Critical Humanism and the Politics of Difference

Critical Humanism and the Politics of Difference

Copyright Date: 2003
Pages: 200
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  • Book Info
    Critical Humanism and the Politics of Difference
    Book Description:

    Noonan shows that at the core of postmodern philosophy, with its claim that culture creates humans, is a concern to dethrone the modern understanding of human beings as subjects, as builders of their world and free when those world-building activities are the outcome of free choices. He explains that because the postmodern conception of human being does not capture what is universal in all humans it is incapable of critically responding to the forcible subordination of different cultures to European "humanity." When oppressed groups explain why they struggle against oppression, they invoke just that idea of human being as subjectivity that postmodern philosophy claims is the basis of oppression. Noonan argues that the voices of cultural differences, when they struggle against the forces of hatred and exclusion, do not ground themselves just in the particular value of their culture but in the universal value of human freedom and self-determination.

    eISBN: 978-0-7735-7123-5
    Subjects: Philosophy

Table of Contents

  1. Front Matter
    (pp. i-vi)
  2. Table of Contents
    (pp. vii-viii)
  3. Acknowledgments
    (pp. ix-2)
  4. Introduction: The Fear of Difference
    (pp. 3-8)

    In a recent column, noted Toronto playwright Sky Gilbert laments the failure of political correctness to check the spread of racist, sexist, and homophobic ideas. In fact, Gilbert contends that the superficial focus of political correctness on the diction of public utterance has made matters worse. Although public discourse may be free of sexist, racist, and homophobic terms, the social practices that structure sexism, racism, and homophobia have been left untouched. The fact that people are more hesitant to utter racial epithets in public, for example, encourages the belief that racism has been defeated, when in fact it has merely...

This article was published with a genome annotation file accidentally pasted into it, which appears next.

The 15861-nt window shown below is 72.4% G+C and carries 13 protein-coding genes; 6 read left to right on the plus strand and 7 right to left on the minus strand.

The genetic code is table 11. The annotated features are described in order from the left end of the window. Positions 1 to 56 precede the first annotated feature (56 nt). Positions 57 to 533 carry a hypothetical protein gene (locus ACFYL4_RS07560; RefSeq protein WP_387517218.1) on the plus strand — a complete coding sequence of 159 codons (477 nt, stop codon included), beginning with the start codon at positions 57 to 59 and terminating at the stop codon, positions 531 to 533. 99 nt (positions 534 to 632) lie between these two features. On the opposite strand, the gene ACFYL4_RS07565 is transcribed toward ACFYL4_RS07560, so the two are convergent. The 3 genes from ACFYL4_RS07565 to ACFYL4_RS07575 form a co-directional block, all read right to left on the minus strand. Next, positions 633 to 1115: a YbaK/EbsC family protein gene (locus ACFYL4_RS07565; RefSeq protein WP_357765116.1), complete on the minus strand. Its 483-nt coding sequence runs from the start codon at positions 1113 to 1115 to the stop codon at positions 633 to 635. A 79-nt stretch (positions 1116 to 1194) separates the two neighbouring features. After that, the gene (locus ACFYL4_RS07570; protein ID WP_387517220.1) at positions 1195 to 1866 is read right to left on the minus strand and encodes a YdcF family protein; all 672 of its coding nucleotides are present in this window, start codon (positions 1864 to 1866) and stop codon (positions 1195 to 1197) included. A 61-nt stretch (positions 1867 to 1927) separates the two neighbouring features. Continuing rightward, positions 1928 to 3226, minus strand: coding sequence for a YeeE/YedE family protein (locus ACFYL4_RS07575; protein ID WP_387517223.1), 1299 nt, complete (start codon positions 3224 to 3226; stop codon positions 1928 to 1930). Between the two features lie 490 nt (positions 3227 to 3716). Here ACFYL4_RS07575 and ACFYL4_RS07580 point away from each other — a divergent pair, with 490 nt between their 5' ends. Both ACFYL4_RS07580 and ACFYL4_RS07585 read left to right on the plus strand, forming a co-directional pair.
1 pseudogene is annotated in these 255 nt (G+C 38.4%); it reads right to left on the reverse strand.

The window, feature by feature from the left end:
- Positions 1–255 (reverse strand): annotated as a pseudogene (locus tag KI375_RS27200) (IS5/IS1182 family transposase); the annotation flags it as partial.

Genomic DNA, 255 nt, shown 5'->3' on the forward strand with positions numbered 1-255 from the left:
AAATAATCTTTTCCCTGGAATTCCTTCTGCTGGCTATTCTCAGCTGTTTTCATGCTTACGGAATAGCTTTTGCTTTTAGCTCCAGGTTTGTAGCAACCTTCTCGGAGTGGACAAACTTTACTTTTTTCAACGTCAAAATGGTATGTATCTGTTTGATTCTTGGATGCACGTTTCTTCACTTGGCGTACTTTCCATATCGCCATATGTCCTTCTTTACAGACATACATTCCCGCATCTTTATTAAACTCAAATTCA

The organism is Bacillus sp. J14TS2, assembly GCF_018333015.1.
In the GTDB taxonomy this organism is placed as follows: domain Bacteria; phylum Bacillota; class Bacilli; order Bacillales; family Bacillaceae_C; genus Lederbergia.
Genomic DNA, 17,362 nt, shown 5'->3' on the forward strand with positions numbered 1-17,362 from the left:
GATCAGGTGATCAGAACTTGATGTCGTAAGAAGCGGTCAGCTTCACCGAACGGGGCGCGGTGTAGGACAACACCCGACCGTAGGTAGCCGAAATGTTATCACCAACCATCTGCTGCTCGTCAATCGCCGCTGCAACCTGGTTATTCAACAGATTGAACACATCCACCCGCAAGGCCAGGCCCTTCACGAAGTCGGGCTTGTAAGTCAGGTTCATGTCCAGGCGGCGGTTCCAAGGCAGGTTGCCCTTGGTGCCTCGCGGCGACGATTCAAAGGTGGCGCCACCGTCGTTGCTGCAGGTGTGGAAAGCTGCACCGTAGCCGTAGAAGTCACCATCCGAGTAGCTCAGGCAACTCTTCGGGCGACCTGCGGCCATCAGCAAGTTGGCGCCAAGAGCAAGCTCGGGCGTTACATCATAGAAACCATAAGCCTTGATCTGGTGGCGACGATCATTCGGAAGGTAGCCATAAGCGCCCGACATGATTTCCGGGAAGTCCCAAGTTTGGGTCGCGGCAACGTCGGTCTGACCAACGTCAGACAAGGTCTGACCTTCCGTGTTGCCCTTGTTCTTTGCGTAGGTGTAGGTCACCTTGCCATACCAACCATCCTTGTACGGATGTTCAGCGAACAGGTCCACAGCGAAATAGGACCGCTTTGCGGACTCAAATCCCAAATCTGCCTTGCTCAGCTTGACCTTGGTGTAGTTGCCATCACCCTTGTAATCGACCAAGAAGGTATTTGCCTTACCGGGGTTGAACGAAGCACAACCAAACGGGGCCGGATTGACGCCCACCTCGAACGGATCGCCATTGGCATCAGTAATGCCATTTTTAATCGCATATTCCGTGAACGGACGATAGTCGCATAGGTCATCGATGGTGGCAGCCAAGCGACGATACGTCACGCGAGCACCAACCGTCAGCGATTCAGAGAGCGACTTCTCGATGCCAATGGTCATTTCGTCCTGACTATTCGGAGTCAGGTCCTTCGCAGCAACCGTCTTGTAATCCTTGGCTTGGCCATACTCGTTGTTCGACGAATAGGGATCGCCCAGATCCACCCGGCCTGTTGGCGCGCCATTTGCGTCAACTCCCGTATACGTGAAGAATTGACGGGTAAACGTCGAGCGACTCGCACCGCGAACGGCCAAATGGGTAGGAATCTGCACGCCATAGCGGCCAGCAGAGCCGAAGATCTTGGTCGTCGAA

• 1 The Emergence of Difference
      (pp. 11-23)

      Before we can understand the self-confuting logic of the radical politics of difference, we must understand the critique of metaphysical philosophy from which it proceeds. That task demands that we first come to an understanding of the meaning of the key terms “identity” and “difference” in the significations that they are given by post-modern criticism. To do so, we must ask ourselves why identity and difference became a problem when they did, how postmodern criticism understands the relationship between the metaphysical problem of identity and difference and the writing of history and social theory, and what the general political implications...

    • 2 The Dynamics of Difference
      (pp. 24-40)

      The previous chapter introduced us to the critique of identity thinking that is central to postmodern criticism. This critique, however, is only preparatory to the elaboration of new modes of criticism and practice central to the positive project of the politics of difference. The goal of that politics is not simply to expose the exclusionary logic of identity thinking but to create a space in which new modes of thinking and acting, modes rooted in the logic of difference, may unfold. This new mode of thinking centres on a different way of relating to what the exclusionary hierarchies of metaphysical...

    • 3 The Twilight of Subjecthood
      (pp. 41-56)

      The following chapter will be concerned with the most radical element of the philosophy, or critique of philosophy, practised by Lyotard, Foucault, and Derrida. The radicality of this postmodern critique lies not in its identification of different logics inherent in different social practices, nor in its supposition that history cannot be understood according to an essential dynamic, nor even in the claim that needs and capacities are thoroughly cultural and mutable. The radicality proper to its critique lies in its open rejection of the idea that humanity may be defined as essentially subject, as distinguished by its capacity to determine...

    • 4 Postmodern Freedom
      (pp. 57-78)